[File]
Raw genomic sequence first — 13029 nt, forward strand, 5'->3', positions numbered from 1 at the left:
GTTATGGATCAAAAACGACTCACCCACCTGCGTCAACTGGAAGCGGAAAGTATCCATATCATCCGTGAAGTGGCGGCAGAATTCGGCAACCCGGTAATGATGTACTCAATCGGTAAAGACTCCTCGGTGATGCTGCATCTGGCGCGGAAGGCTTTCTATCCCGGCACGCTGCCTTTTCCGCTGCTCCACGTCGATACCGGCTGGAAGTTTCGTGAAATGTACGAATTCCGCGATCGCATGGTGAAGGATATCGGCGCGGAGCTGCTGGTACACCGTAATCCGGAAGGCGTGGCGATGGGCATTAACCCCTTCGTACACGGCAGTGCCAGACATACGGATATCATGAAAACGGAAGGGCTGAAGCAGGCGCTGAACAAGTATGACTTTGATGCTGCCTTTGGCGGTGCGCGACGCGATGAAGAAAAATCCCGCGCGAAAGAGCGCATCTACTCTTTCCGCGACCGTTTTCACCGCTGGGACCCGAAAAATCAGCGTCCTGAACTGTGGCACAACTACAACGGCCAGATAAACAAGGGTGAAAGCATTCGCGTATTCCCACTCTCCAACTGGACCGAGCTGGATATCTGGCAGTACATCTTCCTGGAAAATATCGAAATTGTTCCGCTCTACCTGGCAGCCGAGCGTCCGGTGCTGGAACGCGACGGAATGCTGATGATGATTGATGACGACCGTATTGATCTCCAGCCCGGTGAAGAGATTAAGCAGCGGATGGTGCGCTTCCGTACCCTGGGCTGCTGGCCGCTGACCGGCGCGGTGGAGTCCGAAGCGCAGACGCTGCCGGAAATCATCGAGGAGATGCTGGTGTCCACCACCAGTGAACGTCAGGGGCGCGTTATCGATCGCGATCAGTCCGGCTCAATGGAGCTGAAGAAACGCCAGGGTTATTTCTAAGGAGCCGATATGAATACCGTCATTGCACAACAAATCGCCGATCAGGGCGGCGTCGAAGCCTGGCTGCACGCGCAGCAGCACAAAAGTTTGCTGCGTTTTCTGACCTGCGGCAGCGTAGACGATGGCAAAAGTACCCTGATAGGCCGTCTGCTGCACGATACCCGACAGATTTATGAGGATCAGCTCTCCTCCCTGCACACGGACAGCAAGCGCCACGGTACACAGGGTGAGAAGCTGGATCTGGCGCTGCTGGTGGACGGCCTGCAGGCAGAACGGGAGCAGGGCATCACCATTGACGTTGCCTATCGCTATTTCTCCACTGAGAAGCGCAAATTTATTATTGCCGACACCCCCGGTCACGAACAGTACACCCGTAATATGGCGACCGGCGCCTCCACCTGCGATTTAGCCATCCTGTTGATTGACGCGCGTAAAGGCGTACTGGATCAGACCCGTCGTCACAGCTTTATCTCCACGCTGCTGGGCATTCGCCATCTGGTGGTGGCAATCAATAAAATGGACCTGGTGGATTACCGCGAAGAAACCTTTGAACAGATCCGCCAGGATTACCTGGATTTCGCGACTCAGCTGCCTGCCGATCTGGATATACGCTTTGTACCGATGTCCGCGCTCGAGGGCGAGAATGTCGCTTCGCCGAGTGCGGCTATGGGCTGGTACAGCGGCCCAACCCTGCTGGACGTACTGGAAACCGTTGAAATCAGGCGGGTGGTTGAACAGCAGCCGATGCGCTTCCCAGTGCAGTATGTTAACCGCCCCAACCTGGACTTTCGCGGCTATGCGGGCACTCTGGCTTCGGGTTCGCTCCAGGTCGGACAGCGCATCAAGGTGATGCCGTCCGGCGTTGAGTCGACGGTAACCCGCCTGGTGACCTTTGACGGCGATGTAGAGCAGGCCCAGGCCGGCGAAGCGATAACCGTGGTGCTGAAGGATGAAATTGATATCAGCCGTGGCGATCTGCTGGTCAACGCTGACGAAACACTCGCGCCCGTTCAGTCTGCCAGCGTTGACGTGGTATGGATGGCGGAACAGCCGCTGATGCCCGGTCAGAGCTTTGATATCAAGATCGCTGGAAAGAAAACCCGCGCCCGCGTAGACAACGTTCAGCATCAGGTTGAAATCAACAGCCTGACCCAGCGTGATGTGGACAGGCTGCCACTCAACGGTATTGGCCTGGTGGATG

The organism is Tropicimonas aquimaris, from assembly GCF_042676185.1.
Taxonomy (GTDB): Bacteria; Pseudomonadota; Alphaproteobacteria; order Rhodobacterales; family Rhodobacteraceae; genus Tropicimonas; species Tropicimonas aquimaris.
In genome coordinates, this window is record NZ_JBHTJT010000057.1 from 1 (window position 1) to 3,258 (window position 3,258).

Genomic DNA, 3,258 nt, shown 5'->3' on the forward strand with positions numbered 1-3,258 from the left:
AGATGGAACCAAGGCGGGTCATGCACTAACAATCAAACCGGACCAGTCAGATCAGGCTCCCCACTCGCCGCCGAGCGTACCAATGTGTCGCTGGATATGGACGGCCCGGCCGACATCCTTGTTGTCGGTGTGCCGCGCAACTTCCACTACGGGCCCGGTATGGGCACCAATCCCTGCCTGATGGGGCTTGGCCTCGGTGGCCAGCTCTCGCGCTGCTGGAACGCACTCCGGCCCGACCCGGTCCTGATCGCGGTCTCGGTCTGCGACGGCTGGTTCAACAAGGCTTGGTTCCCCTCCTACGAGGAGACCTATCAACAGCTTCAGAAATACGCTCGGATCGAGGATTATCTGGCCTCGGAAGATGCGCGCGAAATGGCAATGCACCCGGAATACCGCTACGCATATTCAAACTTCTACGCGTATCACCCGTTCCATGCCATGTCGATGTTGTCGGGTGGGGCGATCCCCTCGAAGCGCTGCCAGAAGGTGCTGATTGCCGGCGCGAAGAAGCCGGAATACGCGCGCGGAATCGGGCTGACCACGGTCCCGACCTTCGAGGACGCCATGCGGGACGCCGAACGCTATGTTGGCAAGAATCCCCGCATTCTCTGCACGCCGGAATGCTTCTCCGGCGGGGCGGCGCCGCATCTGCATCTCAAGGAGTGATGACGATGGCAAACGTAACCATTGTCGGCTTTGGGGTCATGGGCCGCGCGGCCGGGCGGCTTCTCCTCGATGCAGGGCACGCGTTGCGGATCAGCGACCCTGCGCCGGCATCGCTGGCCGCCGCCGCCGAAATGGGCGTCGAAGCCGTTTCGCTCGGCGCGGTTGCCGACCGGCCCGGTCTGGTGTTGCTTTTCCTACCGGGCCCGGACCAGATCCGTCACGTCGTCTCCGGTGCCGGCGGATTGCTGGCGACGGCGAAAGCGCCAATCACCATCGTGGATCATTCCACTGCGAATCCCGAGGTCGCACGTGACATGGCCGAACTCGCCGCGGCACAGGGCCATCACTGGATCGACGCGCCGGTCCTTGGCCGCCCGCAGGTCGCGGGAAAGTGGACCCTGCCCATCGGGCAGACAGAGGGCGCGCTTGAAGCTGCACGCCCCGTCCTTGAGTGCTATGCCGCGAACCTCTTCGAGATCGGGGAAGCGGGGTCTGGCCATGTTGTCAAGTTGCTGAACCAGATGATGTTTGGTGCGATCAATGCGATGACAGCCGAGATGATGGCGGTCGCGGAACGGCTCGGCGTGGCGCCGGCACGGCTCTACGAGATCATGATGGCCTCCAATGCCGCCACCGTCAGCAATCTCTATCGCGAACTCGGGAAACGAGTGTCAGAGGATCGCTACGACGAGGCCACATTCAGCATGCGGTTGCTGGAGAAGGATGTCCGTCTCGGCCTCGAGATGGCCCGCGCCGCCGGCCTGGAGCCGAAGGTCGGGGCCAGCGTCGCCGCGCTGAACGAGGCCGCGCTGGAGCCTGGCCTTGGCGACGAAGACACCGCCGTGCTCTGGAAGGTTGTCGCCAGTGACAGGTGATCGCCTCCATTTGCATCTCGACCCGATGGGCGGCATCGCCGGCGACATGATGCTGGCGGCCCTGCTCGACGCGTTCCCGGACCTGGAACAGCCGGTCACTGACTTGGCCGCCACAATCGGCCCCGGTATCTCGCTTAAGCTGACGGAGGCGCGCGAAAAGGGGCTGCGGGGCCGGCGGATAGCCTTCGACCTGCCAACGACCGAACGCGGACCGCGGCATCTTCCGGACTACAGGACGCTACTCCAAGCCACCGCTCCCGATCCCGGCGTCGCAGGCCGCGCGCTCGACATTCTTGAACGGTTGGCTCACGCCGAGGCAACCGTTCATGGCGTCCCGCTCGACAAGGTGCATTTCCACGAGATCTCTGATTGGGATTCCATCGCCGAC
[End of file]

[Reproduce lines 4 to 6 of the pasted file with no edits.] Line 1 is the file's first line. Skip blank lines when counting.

Taxonomy (GTDB): Bacteria; Pseudomonadota; Alphaproteobacteria; order Rhodobacterales; family Rhodobacteraceae; genus Tropicimonas; species Tropicimonas aquimaris.
In genome coordinates, this window is record NZ_JBHTJT010000057.1 from 1 (window position 1) to 3,258 (window position 3,258).

Genomic DNA, 3,258 nt, shown 5'->3' on the forward strand with positions numbered 1-3,258 from the left: